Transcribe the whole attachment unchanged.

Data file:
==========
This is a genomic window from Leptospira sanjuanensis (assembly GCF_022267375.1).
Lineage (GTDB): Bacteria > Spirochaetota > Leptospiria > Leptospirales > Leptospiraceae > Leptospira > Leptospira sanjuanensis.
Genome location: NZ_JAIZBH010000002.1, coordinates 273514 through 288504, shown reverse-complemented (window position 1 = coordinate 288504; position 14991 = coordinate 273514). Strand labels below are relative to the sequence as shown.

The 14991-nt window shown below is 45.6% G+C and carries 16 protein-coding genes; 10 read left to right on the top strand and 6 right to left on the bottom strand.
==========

This is a genomic window from Leptospira sanjuanensis (assembly GCF_022267375.1).
Lineage (GTDB): Bacteria > Spirochaetota > Leptospiria > Leptospirales > Leptospiraceae > Leptospira > Leptospira sanjuanensis.
Genome location: NZ_JAIZBH010000002.1, coordinates 273514 through 288504, shown reverse-complemented (window position 1 = coordinate 288504; position 14991 = coordinate 273514). Strand labels below are relative to the sequence as shown.

The 14991-nt window shown below is 45.6% G+C and carries 16 protein-coding genes; 10 read left to right on the top strand and 6 right to left on the bottom strand.